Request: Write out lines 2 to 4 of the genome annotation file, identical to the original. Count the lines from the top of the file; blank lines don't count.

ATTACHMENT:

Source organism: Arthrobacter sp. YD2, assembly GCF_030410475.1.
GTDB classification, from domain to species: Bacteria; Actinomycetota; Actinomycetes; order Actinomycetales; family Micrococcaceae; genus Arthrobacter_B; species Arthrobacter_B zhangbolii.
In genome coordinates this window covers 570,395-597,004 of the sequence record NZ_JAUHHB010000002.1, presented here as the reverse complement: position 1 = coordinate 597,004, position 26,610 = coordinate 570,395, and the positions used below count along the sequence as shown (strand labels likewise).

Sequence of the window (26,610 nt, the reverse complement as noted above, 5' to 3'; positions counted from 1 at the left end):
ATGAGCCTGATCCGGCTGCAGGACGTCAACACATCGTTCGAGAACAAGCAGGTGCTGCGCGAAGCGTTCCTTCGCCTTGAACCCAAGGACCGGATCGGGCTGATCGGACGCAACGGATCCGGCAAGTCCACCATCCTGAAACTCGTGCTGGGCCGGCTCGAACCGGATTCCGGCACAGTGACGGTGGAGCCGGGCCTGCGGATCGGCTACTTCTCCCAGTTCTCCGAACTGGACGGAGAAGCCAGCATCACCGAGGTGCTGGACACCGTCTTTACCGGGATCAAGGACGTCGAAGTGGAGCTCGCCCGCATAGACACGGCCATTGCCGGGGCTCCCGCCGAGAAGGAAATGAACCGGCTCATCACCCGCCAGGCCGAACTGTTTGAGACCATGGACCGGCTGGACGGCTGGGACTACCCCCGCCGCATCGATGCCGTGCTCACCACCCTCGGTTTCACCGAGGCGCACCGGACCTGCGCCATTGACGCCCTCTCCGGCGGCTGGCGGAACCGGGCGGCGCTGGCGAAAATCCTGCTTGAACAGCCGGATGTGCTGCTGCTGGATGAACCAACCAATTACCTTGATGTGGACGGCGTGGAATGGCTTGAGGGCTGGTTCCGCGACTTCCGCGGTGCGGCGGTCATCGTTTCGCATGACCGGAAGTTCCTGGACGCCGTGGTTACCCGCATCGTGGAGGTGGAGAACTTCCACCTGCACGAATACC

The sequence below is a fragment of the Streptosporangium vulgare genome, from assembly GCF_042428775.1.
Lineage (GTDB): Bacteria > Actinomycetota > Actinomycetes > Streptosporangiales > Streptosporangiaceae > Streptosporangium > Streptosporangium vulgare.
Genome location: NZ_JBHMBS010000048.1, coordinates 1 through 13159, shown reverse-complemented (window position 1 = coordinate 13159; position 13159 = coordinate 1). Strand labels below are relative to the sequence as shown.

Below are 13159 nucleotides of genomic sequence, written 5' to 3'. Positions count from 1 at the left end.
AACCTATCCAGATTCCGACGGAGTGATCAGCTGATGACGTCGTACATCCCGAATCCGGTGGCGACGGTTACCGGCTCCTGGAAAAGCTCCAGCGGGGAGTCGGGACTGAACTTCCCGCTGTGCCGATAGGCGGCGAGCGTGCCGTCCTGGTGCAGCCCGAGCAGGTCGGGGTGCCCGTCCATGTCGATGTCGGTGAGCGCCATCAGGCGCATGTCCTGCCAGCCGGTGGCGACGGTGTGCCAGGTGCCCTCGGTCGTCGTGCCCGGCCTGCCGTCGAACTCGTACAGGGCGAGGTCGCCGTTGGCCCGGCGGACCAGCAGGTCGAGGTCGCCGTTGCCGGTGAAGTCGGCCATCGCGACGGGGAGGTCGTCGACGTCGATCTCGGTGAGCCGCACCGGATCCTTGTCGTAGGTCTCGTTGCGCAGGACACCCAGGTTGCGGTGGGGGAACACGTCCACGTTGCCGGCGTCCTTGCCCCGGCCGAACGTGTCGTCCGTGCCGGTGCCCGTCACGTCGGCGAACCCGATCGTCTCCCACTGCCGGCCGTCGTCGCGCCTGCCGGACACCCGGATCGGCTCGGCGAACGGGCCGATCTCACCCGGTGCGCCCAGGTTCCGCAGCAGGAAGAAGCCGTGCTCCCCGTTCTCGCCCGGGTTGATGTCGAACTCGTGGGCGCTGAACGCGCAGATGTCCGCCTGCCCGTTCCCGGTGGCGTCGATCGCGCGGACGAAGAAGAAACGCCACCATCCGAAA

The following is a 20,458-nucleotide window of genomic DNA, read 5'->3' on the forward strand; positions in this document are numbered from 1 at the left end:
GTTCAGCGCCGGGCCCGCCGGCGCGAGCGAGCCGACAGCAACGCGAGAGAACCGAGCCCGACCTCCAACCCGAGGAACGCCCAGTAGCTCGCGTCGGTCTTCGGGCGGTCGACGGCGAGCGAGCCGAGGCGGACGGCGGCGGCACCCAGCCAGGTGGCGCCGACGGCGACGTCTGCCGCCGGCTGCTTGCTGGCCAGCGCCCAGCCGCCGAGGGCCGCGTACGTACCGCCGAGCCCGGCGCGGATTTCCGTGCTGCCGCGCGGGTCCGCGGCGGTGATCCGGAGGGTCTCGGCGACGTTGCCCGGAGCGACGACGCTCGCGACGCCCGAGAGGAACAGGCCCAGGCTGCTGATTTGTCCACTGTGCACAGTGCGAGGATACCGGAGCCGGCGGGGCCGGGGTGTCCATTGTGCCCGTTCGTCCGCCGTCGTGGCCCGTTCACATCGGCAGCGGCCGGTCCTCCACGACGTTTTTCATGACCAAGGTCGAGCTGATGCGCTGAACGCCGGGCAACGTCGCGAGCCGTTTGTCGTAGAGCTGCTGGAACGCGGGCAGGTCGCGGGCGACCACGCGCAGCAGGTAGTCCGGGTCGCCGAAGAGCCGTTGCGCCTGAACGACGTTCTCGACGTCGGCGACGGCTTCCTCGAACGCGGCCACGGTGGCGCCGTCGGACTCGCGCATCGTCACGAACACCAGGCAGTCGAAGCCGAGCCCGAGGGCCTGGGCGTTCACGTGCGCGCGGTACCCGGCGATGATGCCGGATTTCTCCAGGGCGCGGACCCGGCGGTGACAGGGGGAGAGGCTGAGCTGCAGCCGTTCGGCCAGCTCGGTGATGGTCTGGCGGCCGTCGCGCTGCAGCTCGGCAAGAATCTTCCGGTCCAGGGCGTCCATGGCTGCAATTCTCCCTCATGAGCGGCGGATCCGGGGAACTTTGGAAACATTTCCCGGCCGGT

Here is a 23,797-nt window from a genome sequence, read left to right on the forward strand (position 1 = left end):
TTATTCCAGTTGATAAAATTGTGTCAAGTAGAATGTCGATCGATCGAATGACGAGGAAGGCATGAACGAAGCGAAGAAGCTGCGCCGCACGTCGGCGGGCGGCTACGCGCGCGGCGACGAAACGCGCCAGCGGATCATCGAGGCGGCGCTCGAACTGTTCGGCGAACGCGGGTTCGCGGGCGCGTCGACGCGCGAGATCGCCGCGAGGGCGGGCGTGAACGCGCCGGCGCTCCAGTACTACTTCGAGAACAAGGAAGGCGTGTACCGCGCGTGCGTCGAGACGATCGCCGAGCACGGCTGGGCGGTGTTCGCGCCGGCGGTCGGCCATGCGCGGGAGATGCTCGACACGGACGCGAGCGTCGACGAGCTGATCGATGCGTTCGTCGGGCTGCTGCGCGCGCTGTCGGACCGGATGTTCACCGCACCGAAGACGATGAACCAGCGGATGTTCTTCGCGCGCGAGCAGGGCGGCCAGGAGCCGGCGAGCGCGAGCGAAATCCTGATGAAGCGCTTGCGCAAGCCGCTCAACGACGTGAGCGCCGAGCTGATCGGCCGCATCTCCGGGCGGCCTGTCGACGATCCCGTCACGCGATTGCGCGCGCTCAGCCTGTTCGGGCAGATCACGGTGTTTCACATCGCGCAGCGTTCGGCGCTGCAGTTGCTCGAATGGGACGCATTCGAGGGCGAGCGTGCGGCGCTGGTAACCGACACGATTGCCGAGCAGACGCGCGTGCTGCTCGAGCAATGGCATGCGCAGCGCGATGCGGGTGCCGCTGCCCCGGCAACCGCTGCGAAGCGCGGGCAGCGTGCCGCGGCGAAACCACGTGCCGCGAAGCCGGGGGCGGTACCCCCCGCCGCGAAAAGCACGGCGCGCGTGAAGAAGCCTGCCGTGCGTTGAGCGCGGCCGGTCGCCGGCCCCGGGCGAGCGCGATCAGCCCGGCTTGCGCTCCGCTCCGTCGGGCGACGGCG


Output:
GTDB classification, from domain to species: Bacteria; Actinomycetota; Actinomycetes; order Actinomycetales; family Micrococcaceae; genus Arthrobacter_B; species Arthrobacter_B zhangbolii.
In genome coordinates this window covers 570,395-597,004 of the sequence record NZ_JAUHHB010000002.1, presented here as the reverse complement: position 1 = coordinate 597,004, position 26,610 = coordinate 570,395, and the positions used below count along the sequence as shown (strand labels likewise).

Sequence of the window (26,610 nt, the reverse complement as noted above, 5' to 3'; positions counted from 1 at the left end):